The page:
Sofinet attempts to demonstrate a well-founded fear of future persecution based on two factors: 1) Romanian government authorities continue to send citations to his family in Romania threatening him with fines; 2) he will be unable to find work if he returns to Romania. Sofinet argues that since he has established that he experienced past persecution at the hands of Romanian government authorities, there is a "reasonable possibility" that he will face such persecution again if he returns to Romania.


Sofinet's arguments presume too much about what he has established about his claimed persecution. To succeed in his claim that he has a well-founded fear of persecution, Sofinet must show that his fear of being singled out for future persecution is "subjectively real and objectively reasonable." Sayaxing, 179 F.3d at 520 (citation omitted). While an objectively well-founded fear of persecution may be "grounded in something less than a fifty percent probability of future persecution," see Boykov v. INS, 109 F.3d 413, 416 (7th Cir. 1997), Sofinet must show "specific, detailed facts supporting the reasonableness of [his] fear that [he] will be singled out for persecution." Bhatt v. Reno, 172 F.3d 978, 982 (7th Cir. 1999) (citations omitted).


The specific facts reveal that Sofinet enjoyed steady employment throughout the five years after his conversion to Seventh Day Adventism, up until his departure from Romania. Although he claims he was occasionally reprimanded becauseof his religious beliefs, he offers only his own testimony to rebut the inferences that the reprimands and fines were legitimate punitive measures for his disobeying orders, failing to carry out duties, and breaking his commitment to work for the state for nine years. Sofinet now characterizes those disciplinary actions as persecution.


Beyond his own allegations and testimony, the record contains no evidence identifying and detailing the severity of his injuries from this claimed persecution or the nexus between this persecution and his status as a Seventh Day Adventist. See Asani v. INS, 154 F.3d 719, 724-25 (7th Cir. 1998). In fact, Sofinet makes no claim that he has been hindered in any way from freely practicing his religious beliefs. See Bucur v. INS, 109 F.3d 399, 403-05 (7th Cir. 1997) (evidence of persecution includes prohibition from practicing religion). Further, none of the supplementary articles and reports in the record concerns or even mentions Seventh Day Adventists in Romania.


Sofinet complains that a return to Romania would force him to choose between violating his religion or capitulating to an employer who requires him to work on Saturdays. Yet, Sofinet provided no evidence establishing that he sought work that did not require Saturday work hours. For instance, the IJ asked Sofinet how much research about employment possibilities he undertook in the 38 days between his resignation from the police force and his departure from Romania. Sofinet replied without elaboration, "Enough." Even if Sofinet had provided such evidence, it would help him little. This court has determined that unhappiness with work conditions does not demonstrate persecution. See Krastev v. INS, 101 F.3d 1213, 1217 (7th Cir. 1996) (hard work not commensurate with one's training did not amount to persecution required for asylum); Urukov v. INS, 55 F.3d 222, 228 (7th Cir. 1995) (Bulgarian government's restriction of ethnic-Macedonian's employment opportunities "does not rise to the level of 'infliction of harm' . . . that we find 'illegitimate' to justify granting asylum"). See also Guentchev v. INS, 77 F.3d 1036, 1037 (7th Cir. 1996) (inability to obtain desired work does not establish persecution).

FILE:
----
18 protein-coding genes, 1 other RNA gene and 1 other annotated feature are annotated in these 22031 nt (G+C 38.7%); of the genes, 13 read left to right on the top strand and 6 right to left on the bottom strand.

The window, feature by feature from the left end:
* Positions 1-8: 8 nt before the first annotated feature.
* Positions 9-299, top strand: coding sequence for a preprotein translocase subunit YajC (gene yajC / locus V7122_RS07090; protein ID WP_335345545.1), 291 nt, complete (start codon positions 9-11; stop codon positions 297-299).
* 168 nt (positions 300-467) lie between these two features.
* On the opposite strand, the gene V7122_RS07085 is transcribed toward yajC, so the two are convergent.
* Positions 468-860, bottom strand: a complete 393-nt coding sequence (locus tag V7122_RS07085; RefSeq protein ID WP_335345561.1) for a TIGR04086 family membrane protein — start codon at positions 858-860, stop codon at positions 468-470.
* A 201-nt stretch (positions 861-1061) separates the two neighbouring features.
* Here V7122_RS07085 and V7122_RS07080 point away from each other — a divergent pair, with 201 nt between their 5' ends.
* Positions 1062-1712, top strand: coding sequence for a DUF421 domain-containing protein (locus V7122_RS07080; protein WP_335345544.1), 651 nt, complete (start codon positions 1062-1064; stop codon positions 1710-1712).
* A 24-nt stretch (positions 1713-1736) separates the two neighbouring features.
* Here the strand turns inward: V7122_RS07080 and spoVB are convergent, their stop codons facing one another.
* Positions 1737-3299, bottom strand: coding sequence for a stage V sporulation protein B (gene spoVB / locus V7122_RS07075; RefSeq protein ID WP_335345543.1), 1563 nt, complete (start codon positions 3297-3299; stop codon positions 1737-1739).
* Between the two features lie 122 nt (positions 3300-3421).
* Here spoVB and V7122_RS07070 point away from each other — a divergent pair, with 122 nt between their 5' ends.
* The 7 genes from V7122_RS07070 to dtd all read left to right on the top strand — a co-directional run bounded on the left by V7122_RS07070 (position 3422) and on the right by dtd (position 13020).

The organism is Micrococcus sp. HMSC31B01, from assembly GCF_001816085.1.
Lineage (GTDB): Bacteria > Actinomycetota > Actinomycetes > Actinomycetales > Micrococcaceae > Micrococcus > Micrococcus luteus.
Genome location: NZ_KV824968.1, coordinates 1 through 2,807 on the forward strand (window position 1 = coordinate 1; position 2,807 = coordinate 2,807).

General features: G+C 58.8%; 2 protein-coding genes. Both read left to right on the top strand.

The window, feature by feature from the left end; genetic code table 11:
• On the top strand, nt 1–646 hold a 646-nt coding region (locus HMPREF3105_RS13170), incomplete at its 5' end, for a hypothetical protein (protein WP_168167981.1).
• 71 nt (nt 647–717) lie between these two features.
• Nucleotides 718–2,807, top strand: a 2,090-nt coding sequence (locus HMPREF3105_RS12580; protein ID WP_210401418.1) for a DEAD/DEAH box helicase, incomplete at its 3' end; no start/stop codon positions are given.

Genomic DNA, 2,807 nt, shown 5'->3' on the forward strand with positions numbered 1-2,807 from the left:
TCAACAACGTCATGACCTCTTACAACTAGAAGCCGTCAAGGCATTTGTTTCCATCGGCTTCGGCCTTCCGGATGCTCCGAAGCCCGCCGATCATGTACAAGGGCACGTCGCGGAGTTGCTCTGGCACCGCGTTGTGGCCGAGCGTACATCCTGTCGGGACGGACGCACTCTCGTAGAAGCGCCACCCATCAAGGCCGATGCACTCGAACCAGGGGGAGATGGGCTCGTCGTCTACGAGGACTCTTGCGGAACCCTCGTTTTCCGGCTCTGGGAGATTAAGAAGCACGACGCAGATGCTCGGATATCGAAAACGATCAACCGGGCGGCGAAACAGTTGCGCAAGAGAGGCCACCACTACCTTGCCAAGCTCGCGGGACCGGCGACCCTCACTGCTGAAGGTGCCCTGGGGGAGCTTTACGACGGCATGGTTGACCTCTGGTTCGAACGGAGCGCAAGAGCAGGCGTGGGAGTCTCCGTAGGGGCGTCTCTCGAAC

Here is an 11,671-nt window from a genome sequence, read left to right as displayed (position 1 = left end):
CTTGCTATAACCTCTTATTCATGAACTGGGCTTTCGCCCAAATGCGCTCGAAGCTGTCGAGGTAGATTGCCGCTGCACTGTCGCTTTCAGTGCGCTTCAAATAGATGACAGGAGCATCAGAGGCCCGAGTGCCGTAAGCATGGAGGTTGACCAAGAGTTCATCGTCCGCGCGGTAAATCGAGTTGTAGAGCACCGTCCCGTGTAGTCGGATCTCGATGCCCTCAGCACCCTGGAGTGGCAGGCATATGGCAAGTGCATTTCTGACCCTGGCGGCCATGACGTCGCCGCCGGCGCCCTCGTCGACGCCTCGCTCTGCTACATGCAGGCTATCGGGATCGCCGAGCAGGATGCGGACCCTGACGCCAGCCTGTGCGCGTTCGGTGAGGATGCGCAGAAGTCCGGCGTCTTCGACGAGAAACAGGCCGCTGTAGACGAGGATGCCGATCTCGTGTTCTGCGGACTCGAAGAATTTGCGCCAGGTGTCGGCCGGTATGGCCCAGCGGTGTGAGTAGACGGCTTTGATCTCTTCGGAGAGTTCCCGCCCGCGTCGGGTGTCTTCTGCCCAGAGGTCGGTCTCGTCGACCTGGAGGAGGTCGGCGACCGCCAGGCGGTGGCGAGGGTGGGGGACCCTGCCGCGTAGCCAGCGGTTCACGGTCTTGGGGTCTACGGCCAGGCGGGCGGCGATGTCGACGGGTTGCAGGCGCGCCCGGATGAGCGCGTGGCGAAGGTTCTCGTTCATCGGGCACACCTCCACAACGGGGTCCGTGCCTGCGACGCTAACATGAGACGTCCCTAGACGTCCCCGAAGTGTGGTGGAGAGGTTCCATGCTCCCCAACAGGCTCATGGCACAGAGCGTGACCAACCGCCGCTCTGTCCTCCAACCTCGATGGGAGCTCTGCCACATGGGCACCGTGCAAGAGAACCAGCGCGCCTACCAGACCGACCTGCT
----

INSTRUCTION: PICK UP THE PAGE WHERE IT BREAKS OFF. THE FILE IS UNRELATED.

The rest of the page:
Sofinet's evidence of his family's status further weakens his claims. Sofinet's young daughter, his parents, his two sisters, and his in-laws have remained in Romania since he left it 1996. The record contains no evidence that any of them has been harmed while Sofinet has been in the United States. This court has determined that the absence of evidence of harm to the petitioner's family undermines the petitioner's claim of a well-founded fear of persecution. See, e.g., Bhatt, 172 F.3d at 982; Lwin v. INS, 144 F.3d 505, 509 (7th Cir. 1998); Tzankov v. INS, 107 F.3d 516, 520 (7th Cir. 1997); Mitev, 67 F.3d at 1332.


The record amply supports the BIA's Conclusions that Sofinet's evidence regarding his fear of future persecution was "conclusory," "largely unsubstantiated," and "not supported by the record." The totality of Sofinet's submitted record contains evidence insufficient to demonstrate his claimed religious persecution. In fact, the evidence highlights only that Sofinet, at worst, experienced ridicule, harassment and self-initiated job termination because of his religious beliefs.